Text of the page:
South Africa won by an innings and 120 runs after bowling out Zimbabwe for 68 and 121.
The match was over before the dinner break so they didn’t even have to bat under floodlights in what by common consent were the most difficult batting conditions.
Streak said Zimbabwe suffered from a lack of Test cricket, which made it difficult to compete against a top side like South Africa in conditions that helped the home fast bowlers.
“Maybe there is an argument for us to focus a lot more of our resources and time into short-format cricket to give us ourselves more of a realistic chance of competing at a higher level rather than hanging around near the bottom of the table in both the Test and one-day stuff," said Streak.
Streak said if Zimbabwe were to play more Tests, they might have to settle for games against the likes of newcomers Ireland and Afghanistan.
“I think if you get a bit of context to the Test rankings, with an incentive to get to the next level, with maybe a promotion-relegation type of thing, it’s worth looking at.
"Obviously we would like to play against the top countries but maybe we could play them at home so we can set up the conditions to favour us.”
Fast bowler Morne Morkel destroyed Zimbabwe’s first innings, taking five for 21, but only bowled four overs in the second innings as stand-in captain AB de Villiers used his front-line fast bowlers sparingly.
Left-arm spinner Keshav Maharaj took five for 59 in the second innings and medium-pacer Andile Phehlukwayo took three for 13.
Zimbabwe put up a fight at the start of their second innings, reaching 54 before they lost their first wicket -– although opening batsman Hamilton Masakadza was forced to retire hurt after being struck on the right elbow by a ball from Morkel.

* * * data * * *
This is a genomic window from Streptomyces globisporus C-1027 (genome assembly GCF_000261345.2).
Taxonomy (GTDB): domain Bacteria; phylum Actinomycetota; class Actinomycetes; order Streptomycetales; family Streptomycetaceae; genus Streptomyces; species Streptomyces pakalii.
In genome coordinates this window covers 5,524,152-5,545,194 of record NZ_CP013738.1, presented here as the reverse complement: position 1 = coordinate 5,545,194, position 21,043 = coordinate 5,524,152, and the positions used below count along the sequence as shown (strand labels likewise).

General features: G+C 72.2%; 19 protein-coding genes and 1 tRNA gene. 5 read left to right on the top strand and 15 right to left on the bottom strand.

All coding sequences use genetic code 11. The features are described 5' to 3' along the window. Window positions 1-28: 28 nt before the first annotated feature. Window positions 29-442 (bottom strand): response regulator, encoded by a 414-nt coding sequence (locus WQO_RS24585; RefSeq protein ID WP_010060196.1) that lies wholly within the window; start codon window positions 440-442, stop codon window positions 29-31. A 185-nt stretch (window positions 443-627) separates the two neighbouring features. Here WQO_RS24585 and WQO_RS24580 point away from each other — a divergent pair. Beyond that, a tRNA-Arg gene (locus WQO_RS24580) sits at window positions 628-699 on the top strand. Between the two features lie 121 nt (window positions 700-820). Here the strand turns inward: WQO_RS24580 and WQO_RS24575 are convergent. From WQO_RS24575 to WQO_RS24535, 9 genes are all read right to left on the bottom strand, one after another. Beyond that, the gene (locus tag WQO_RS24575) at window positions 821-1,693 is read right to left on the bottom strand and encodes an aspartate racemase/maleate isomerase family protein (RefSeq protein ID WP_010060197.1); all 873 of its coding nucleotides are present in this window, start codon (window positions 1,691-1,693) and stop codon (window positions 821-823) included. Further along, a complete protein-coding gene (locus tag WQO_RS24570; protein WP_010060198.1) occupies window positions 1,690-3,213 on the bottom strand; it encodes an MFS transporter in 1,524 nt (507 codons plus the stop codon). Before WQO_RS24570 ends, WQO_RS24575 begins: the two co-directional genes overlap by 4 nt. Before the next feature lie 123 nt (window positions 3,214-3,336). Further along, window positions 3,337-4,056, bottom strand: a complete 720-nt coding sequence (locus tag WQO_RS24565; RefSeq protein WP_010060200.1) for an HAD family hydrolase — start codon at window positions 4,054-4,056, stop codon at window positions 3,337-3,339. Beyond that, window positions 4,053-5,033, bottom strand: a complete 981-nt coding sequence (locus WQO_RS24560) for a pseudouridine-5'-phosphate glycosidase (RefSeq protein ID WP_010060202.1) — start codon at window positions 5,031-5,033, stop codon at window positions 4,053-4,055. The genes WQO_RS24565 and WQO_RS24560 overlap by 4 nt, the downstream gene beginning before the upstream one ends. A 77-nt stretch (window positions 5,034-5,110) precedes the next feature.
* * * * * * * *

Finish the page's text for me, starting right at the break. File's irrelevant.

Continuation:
The total reached 75 before the innings imploded, with four wickets falling in 14 balls. The last nine wickets fell for 46 runs in 15.4 overs.
South Africa needed just 68 minutes and 14.1 overs on Wednesday to take Zimbabwe’s remaining six first innings wickets after Zimbabwe resumed on 30 for four.
South Africa’s first day-night Test -– and the first scheduled four-day Test in more than 40 years –- was not an experiment that proved much.
There was general agreement that conditions for batting were difficult in the only full floodlit session, with batsmen struggling to see the seam on the pink ball.
Skipper AB de Villiers admitted: “Zimbabwe had the worst of the conditions last night. They ran into a wicket which was really spicy against a quality bowling attack.”
He likened the dramatic change in conditions between day and night to situations in red-ball Tests, such as sudden reverse swing or pitches where the bounce became uneven.
“It’s like any other format. You have to adapt, you have to change game plans and strategies to get through certain times.”
De Villiers said the match had been a reasonable work-out for South Africa ahead of a three-match series against India, starting in Cape Town on January 5.
“The batters toiled really hard on a wicket which seamed around the whole innings,” said De Villiers.
“From a bowling point of view it was nice to get them to follow on so the guys could get a few overs under the belt.”
First Published: December 28, 2017, 10:27 AM IST